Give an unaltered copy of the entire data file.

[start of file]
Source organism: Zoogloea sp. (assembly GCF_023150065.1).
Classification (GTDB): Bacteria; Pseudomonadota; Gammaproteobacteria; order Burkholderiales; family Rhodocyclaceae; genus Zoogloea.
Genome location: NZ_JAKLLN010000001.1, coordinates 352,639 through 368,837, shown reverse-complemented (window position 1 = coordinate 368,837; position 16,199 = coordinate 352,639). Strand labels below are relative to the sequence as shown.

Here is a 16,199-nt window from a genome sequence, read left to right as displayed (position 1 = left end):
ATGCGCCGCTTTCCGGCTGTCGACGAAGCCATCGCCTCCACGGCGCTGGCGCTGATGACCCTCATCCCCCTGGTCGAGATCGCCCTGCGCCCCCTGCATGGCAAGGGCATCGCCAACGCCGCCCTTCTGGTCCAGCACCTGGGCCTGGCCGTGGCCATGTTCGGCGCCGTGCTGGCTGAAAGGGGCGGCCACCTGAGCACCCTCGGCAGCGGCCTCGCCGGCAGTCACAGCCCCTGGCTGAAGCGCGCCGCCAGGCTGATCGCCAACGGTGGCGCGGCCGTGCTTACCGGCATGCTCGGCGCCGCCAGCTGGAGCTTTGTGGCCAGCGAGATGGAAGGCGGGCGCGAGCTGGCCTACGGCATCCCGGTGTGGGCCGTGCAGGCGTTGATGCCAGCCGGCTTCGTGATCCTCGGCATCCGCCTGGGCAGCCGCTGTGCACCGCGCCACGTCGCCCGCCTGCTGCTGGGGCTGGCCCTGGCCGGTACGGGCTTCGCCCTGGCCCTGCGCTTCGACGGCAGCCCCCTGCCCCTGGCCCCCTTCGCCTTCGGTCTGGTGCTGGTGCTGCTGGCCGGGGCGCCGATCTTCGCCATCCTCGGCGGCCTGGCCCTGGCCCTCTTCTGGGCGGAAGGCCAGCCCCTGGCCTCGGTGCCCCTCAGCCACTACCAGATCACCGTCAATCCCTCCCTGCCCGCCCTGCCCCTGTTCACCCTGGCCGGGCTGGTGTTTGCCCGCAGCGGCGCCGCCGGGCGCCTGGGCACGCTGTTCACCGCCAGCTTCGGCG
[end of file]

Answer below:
Source organism: Zoogloea sp. (assembly GCF_023150065.1).
Classification (GTDB): Bacteria; Pseudomonadota; Gammaproteobacteria; order Burkholderiales; family Rhodocyclaceae; genus Zoogloea.
Genome location: NZ_JAKLLN010000001.1, coordinates 352,639 through 368,837, shown reverse-complemented (window position 1 = coordinate 368,837; position 16,199 = coordinate 352,639). Strand labels below are relative to the sequence as shown.

Here is a 16,199-nt window from a genome sequence, read left to right as displayed (position 1 = left end):
ATGCGCCGCTTTCCGGCTGTCGACGAAGCCATCGCCTCCACGGCGCTGGCGCTGATGACCCTCATCCCCCTGGTCGAGATCGCCCTGCGCCCCCTGCATGGCAAGGGCATCGCCAACGCCGCCCTTCTGGTCCAGCACCTGGGCCTGGCCGTGGCCATGTTCGGCGCCGTGCTGGCTGAAAGGGGCGGCCACCTGAGCACCCTCGGCAGCGGCCTCGCCGGCAGTCACAGCCCCTGGCTGAAGCGCGCCGCCAGGCTGATCGCCAACGGTGGCGCGGCCGTGCTTACCGGCATGCTCGGCGCCGCCAGCTGGAGCTTTGTGGCCAGCGAGATGGAAGGCGGGCGCGAGCTGGCCTACGGCATCCCGGTGTGGGCCGTGCAGGCGTTGATGCCAGCCGGCTTCGTGATCCTCGGCATCCGCCTGGGCAGCCGCTGTGCACCGCGCCACGTCGCCCGCCTGCTGCTGGGGCTGGCCCTGGCCGGTACGGGCTTCGCCCTGGCCCTGCGCTTCGACGGCAGCCCCCTGCCCCTGGCCCCCTTCGCCTTCGGTCTGGTGCTGGTGCTGCTGGCCGGGGCGCCGATCTTCGCCATCCTCGGCGGCCTGGCCCTGGCCCTCTTCTGGGCGGAAGGCCAGCCCCTGGCCTCGGTGCCCCTCAGCCACTACCAGATCACCGTCAATCCCTCCCTGCCCGCCCTGCCCCTGTTCACCCTGGCCGGGCTGGTGTTTGCCCGCAGCGGCGCCGCCGGGCGCCTGGGCACGCTGTTCACCGCCAGCTTCGGCG